Addiction: How to Know When You Need Help

By The Valor Team
Wednesday, June 19, 2019 at 11:08 am in
Flask with alcohol in jeans pocket

The definition of addiction as provided by the American Society of Addiction Medicine: “Addiction is a primary, chronic disease of brain reward, motivation, memory and related circuitry . . . characterized by inability to consistently abstain, impairment in behavioral control, craving, diminished recognition of significant problems with one’s behaviors and interpersonal relationships, and a dysfunctional emotional response. Like other chronic diseases, addiction often involves cycles of relapse and remission. Without treatment or engagement in recovery activities, addiction is progressive and can result in disability or premature death.”

 

Addiction is a disease, which means getting clean on your own is very, very hard. The good news is that addictions are treatable.

How do you know when it's time to seek treatment?

If substance abuse is causing negative effects in your life, it’s time to take a closer look. If you are experiencing any of these issues, don’t wait any longer to seek treatment options. The chances are that it will get worse. 

Do have health problems caused by your drug and/or alcohol use?

Drugs and alcohol will harm your body when abused over an extended period of time. Alcohol abuse can cause severe damage to your heart, brain, and liver. Opiate abuse can slow down your breathing to the point of permanent brain damage. If you inject drugs, the needles you use can increase your risk of contracting deadly diseases like HIV or hepatitis C.

If your drug or alcohol use is causing tangible effects on your health, listen to your body and your doctor. Get the medical treatment you need, including treatment for your drug or alcohol addiction.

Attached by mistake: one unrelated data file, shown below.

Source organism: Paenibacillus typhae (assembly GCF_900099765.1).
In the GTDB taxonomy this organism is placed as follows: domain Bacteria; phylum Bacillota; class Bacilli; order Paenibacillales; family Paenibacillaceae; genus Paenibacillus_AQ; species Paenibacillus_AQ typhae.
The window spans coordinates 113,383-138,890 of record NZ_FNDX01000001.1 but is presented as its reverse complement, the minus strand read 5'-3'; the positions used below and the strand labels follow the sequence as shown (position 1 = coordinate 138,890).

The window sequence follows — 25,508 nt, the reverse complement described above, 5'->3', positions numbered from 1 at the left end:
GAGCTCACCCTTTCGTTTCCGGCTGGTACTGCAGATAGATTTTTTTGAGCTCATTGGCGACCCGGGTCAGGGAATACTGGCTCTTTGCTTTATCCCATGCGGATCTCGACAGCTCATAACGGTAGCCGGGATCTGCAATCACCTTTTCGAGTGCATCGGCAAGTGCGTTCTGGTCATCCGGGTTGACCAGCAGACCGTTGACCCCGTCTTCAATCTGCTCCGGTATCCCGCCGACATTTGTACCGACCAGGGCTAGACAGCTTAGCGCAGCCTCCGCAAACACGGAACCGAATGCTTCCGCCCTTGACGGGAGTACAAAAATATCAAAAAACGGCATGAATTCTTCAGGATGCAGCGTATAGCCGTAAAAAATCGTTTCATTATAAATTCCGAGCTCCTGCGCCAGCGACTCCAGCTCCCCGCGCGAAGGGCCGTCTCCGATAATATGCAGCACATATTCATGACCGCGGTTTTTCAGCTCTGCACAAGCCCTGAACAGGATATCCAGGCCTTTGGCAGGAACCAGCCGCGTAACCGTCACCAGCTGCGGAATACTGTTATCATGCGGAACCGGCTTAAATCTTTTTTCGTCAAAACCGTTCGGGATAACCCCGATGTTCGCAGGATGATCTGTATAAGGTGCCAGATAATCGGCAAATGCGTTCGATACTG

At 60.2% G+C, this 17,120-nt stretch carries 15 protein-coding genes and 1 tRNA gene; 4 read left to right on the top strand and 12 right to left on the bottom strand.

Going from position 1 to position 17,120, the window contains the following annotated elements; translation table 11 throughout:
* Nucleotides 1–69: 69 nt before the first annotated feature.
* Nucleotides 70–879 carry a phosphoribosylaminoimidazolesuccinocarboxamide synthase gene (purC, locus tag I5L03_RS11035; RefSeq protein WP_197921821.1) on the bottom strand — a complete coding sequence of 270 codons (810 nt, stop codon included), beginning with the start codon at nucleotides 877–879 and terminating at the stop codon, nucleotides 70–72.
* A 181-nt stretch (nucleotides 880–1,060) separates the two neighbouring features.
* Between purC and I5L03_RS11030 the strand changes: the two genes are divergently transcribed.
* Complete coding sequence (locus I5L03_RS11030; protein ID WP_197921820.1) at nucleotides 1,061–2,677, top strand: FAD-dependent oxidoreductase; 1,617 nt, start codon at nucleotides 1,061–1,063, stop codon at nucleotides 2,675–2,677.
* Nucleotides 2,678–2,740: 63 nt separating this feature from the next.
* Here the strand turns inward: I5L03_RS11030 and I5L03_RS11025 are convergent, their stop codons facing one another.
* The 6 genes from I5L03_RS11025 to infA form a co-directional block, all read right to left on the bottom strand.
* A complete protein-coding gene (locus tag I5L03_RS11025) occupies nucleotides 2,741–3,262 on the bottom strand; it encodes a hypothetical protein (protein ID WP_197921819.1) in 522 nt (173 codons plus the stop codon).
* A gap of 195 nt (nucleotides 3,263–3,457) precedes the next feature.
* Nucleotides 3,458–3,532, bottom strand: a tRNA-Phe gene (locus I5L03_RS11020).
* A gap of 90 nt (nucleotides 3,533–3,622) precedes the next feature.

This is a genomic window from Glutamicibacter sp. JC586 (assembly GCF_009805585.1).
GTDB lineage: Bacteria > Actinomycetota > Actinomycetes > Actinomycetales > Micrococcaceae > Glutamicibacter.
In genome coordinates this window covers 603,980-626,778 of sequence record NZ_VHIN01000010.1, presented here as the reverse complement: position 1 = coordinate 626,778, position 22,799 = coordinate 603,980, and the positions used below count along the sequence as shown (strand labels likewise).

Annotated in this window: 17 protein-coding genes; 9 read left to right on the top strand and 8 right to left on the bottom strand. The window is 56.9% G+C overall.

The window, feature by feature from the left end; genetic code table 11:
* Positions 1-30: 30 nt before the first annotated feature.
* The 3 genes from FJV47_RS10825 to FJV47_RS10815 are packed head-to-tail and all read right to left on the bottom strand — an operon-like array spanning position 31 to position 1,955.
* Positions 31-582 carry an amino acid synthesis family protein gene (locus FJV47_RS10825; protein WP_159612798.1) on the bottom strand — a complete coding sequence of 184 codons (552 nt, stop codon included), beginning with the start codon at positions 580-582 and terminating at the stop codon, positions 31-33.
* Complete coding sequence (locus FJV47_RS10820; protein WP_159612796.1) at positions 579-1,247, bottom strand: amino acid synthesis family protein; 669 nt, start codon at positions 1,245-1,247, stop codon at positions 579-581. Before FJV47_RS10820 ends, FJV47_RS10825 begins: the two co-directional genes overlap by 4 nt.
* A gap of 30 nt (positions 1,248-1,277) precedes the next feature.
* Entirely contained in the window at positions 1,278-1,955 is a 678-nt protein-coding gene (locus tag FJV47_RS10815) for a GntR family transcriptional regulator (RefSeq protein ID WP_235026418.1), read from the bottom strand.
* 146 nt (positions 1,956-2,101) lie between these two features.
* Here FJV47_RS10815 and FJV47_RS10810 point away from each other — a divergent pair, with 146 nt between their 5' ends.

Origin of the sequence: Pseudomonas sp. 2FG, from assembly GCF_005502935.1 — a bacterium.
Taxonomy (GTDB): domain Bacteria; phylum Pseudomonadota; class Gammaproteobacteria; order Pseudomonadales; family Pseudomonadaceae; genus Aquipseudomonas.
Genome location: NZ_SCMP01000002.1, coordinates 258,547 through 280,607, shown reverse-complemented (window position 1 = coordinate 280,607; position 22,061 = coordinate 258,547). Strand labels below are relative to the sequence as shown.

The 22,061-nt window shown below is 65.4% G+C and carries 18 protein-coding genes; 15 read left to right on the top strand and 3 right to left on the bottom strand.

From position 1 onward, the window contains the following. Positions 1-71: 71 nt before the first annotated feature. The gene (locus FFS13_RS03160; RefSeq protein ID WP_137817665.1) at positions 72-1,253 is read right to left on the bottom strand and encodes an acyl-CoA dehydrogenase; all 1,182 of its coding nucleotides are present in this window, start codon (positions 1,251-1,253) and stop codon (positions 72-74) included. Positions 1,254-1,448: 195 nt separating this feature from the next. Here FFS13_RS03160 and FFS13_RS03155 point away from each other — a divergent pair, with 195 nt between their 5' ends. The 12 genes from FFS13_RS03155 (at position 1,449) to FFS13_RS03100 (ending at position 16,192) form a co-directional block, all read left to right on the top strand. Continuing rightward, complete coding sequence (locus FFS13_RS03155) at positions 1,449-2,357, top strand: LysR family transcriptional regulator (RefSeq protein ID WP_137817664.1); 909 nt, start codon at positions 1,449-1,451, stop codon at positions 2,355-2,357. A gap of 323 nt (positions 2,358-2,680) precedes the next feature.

Have you been lying about your drinking or drug use?

Maybe you think that you’ve got it under control on your own. Many people with addictions think this, but they are lying to themselves as well as others. Denial is a defense mechanism for people suffering from addiction, and it is one factor that can keep them from seeking life-saving treatment.
Once you’ve admitted that you have a problem, you don’t need to lie anymore. 

Have your friends and family asked you to stop drinking or using drugs?

When you are using drugs it’s hard to see how your addiction is affecting those around you. Often, your loved ones are having a hard time dealing with your issues, which causes them to have many issues of their own.

It’s easier for others to see the changes in your life. If those close to you are concerned, you should be too.

Have you stopped using and experienced withdrawal symptoms?

If you get headaches, nausea, cramps, insomnia, paranoia, irritability, or any other ills within several hours after you last used, it’s likely going to get worse. These withdrawal symptoms are how addiction strengthens its hold.

A detox program can help you get through the withdrawal period while offering medication to ease the worst of it, and a treatment program will help you stay sober long-term.

Have you harmed yourself or others while under the influence?

Certain drugs can cause or increase depression and other mental illnesses. If you’ve had suicidal thoughts, harmed yourself while using or as a result of using, or harmed someone else, you need to get help now. No matter how hopeless it feels, depression and other mental illnesses can be treated. You can escape the cycle and learn to live a fulfilling life again.

Have you lost your job or been kicked out of school due to drug or alcohol related issues?

If you’re afraid of losing your job, or if you already have, take a step back and reevaluate your drug or alcohol use. Getting help now may be your best chance of holding onto a job you love or getting the job you want.

Do you want to stop drinking or using drugs, but you don’t know how?

Are you sick and tired of hangovers, withdrawals, constantly thinking about where to get drugs or when you’ll be able to drink? If you can’t figure out how to get out of it, ask the experts. Addictions are treatable, and you can get clean and live a full life free of the ravages of addiction.

 

If you or someone you care about needs treatment for a drug or alcohol addiction, reach out. Our qualified team is ready to answer your questions and find a treatment plan that’s right for your situation.

Nothing is more important than health and well-being. If you or someone you care for needs treatment for drug or alcohol addiction, please contact us. We’re here to help!

Call us now at 330-330-8777